I am in the throes of a big decision. I am leaning one way, but is it the direction God wants me to go? I keep praying that our current study will provide some illumination. It is uncanny that Henri says, “You are very concerned with making the right choices about your work. You have so many options.” So true. Having options can be a real luxury or the cause of the agony of uncertainty. Later Henri envisions God saying, “I want to give you a NEW heart and a NEW spirit.” Henri notes that God begins “NEW things in [us] that need to be brought to completion.” It is both exhilarating and frightening to change and grow and confront newness. However, Henri suggests the answer in an earlier chapter: “Once you discover you are called to live in solidarity with the hungry, the homeless, the prisoners, the refugees, the sick, and the dying, your very personal pain begins to be converted into THE pain, and you find the strength to live it. Herein lies the hope of all Christians.” That’s the ultimate answer; isn’t it?

  20. jacky says:

    The elements here in N. California this morning are wild, reminding me of the powerful, unpredictable, and untame reality within and without. After reading again the imperative from last week, Allow Yourself to be Fully Received, and several of the postings, I am both calmed and excited — calmed by that inner voice affirming, “You are mine, totally and forever” — and excited by the unlimited possibilities of that Reality in Him. Oh yes, I make plans, write “to-do’s”, and check off tasks completed, but oh how much greater is Life in Him.

    Today I will push my husband in his wheel chair out into the storm, drive to church, then to a brunch. Thumbnail sketch. But I am most anticpating His untame moves in and around me. Oh Father, open my eyes to see Your face!!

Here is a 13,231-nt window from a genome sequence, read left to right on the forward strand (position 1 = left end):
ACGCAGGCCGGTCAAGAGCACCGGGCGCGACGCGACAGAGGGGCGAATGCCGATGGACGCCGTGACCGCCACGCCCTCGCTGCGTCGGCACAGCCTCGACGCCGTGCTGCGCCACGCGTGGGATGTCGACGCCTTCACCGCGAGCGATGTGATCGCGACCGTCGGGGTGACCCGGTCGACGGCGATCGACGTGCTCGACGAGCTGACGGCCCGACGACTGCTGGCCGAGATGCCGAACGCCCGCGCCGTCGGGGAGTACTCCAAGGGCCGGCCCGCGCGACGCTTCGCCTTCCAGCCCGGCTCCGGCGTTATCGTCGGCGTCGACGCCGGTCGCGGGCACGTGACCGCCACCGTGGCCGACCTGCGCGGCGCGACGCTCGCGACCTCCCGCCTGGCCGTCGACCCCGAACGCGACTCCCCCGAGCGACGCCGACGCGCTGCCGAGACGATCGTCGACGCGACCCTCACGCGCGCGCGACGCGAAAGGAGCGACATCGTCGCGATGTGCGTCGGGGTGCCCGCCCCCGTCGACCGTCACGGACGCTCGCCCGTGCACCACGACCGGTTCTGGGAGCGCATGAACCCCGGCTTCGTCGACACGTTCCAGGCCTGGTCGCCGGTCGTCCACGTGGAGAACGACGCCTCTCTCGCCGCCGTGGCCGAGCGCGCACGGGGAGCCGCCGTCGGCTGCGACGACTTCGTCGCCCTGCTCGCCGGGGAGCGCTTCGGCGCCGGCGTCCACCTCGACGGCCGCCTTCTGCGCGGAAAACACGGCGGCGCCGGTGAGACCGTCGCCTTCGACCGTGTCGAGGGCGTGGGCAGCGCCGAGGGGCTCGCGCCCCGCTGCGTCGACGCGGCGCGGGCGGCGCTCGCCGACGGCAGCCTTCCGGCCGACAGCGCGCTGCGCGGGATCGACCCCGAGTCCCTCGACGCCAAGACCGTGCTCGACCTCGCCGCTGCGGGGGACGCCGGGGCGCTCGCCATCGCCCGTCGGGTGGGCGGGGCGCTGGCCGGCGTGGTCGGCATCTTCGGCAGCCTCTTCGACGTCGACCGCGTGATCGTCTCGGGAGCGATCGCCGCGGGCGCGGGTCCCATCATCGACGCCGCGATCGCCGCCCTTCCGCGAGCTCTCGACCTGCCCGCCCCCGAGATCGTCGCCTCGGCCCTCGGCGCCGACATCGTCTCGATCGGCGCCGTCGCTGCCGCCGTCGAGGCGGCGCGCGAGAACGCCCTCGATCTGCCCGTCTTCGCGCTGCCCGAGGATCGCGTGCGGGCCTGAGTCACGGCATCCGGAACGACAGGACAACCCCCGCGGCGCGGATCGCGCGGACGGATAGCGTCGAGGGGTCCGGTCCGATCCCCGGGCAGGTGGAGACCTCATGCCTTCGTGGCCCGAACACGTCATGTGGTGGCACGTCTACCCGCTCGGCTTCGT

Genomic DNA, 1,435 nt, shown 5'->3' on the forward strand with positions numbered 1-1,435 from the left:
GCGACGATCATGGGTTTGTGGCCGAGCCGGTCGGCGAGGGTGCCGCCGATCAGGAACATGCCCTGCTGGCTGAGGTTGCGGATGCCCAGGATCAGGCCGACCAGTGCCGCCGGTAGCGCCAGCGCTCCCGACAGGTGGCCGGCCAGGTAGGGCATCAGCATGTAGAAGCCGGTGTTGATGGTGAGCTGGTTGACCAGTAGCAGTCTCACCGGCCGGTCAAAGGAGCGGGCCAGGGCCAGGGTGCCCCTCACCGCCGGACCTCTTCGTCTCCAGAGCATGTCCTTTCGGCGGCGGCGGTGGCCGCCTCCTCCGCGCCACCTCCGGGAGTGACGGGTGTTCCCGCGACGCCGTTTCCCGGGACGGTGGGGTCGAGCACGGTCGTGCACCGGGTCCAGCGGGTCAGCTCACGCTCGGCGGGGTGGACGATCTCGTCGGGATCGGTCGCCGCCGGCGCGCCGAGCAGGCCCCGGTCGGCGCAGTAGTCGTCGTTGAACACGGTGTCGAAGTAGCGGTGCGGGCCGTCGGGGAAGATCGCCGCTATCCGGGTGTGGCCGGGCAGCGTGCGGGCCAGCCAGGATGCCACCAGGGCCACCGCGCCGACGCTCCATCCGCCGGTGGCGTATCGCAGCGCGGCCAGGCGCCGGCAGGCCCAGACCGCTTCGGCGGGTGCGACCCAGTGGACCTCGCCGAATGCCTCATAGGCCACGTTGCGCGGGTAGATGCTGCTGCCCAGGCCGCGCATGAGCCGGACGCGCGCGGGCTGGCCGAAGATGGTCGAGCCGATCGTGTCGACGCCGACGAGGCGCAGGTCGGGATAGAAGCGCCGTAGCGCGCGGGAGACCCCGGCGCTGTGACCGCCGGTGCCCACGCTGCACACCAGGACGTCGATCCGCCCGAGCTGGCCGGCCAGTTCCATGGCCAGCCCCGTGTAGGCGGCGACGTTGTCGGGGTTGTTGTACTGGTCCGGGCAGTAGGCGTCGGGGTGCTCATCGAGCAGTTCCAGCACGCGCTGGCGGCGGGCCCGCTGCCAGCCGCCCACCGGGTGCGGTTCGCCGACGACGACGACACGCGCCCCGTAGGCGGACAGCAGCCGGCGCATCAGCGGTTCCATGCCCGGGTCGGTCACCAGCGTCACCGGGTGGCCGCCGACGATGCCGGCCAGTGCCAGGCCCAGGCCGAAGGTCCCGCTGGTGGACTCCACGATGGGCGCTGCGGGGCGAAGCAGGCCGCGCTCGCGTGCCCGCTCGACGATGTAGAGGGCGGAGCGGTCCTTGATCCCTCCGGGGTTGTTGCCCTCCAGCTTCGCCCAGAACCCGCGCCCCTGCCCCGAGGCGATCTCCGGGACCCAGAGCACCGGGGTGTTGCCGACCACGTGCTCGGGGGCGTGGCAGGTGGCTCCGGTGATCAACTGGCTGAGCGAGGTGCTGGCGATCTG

21. Doris says:

    May I say Henri has blessed me and taught me in my readings of his book. I have looked at myself and seen who I am truly. I have followed Jesus a very long time and always unsure of who I really am. I have looked deeply and see that God has used me in many ways. I have written poems, mentored others and was never sure of what I was doing was right. Some liked my writings, some ignored and for me those were the moments of who I was I really?. But I have learned from Henri’s books I am who God made me to be. My deep love for God, and people that I care for, a world that is suffering deeply I felt the need to help. I am not yet where I want to be, I struggle and try to be the person God wants me to be. Sometimes I feel at a loss what can I do to change the world, the people who do not believe, the hungry and the homeless. I know that the power does not lie in me but in my dear God, so I leave it with Him. I thank Henri Nouwen Society for all that they do, for sharing to us and allowing us to share to them and others. May the Lord Jesus bless all of you who read and the Nouswen Society richly. My love to all who have written and shared. Best of all I have a Lord that helps me to sort out the life He wants me to live. Thank you all…..